So far I only have two problems with it.  First, this one’s strictly about the episode itself but the motive for murder seemed amazingly weak to me.  There’s been a couple manga and anime related cases where betrayal in the relationship lead to the demise of either the man or woman involved.  But usually there’s something there that drives that person to the point of wanting to kill the other.  Either one partner is very manipulative and controlling, or there’s blackmail involved.  Here there was nothing.  The woman just wanted to break off the relationship because she admitted that she was feeling guilty about cheating with her sister’s husband.  She told him the exact reason that she wanted to break it off.  For him to invent this other reasoning in his head and pretend like she didn’t tell him the reason she wanted to break it off was unnecessary.  And second, I’m very confused about when this is taking place.  While it’s said that this drama is taking place before all the events that transpire in Detective Conan, the one thing that throws me off is Kogoro.  There’s no hint that he believed he was this great detective before he started becoming famous.  And there’s no hint that anyone even knew who he was aside from close friends and previous co-workers.  In fact you get a glimpse of Kogoro’s life before becoming a household name.  He was just a drunkard who sat at home, watched Yoko-chan on TV, and slept most of the day while Ran handled most of the household chores.  And while he’s still a drunkard, at least he gets work.  The show almost mixes these things together.  It takes place before the events of the manga/anime because Shinichi’s the main character, but Kogoro is still a well known and respected detective.  I suppose you could argue that he always felt he was superior to Shinichi due to age and experience so that’s why in the series he addresses himself as the great detective Kogoro Mouri.  But even then he was never that cocky about it even before the series start.  And even then he didn’t seem to be involved with too many cases until Conan joined his family.  It’s a little bit of a nitpick but something that bothered me about the series regardless.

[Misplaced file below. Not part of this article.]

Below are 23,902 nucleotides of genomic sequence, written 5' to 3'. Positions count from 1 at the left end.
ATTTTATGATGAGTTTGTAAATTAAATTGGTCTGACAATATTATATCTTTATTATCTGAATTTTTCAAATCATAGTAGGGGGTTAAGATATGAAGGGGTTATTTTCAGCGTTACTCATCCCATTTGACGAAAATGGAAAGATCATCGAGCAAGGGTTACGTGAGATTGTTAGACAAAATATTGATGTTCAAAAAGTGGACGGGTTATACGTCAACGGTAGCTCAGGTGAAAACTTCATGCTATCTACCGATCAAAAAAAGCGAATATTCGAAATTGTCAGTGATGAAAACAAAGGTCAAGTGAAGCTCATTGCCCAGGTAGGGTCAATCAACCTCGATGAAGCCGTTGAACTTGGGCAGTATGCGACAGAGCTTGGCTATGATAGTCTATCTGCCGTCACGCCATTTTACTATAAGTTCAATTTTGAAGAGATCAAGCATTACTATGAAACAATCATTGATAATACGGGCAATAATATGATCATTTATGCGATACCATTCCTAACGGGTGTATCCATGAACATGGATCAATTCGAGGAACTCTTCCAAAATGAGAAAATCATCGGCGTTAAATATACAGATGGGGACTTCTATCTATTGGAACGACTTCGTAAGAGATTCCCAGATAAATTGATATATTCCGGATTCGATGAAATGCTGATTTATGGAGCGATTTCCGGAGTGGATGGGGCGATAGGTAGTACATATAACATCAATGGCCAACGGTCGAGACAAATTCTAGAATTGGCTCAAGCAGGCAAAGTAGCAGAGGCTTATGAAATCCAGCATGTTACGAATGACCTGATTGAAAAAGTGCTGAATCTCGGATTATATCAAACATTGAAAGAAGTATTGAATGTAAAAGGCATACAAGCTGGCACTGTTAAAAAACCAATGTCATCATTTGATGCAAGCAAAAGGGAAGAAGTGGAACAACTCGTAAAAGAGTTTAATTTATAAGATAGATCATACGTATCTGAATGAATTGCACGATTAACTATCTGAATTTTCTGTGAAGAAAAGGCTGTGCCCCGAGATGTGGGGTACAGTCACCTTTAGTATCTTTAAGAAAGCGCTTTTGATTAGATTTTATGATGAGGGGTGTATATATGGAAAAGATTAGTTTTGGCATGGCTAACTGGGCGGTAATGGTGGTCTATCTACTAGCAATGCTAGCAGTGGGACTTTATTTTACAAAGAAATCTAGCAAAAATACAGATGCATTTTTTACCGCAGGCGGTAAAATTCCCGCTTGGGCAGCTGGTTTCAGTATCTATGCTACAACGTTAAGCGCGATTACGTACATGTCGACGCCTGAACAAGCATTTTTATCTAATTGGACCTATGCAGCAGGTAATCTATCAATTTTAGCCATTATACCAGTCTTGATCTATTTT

Either way, the series is off to a great start.  Nice story and set up.  It hooks you quickly and that’s something that’s rare with movies and TV shows.  I love the suspense.  The characters are true to form.  And I particularly love how they work the main theme song of Detective Conan into the series.  If you’re a fan of Detective Conan, I suggest you check it out and see if you like it.  Even if you don’t know about Detective Conan and you just like crime dramas or mystery shows, I recommend it.  You don’t need to really know any back story on the particular characters.  It’s a separate case on it’s own and you’ll get a good idea for how each character relates to one another fairly quickly.  So far I’m giving this show two thumbs up and can’t wait to watch more.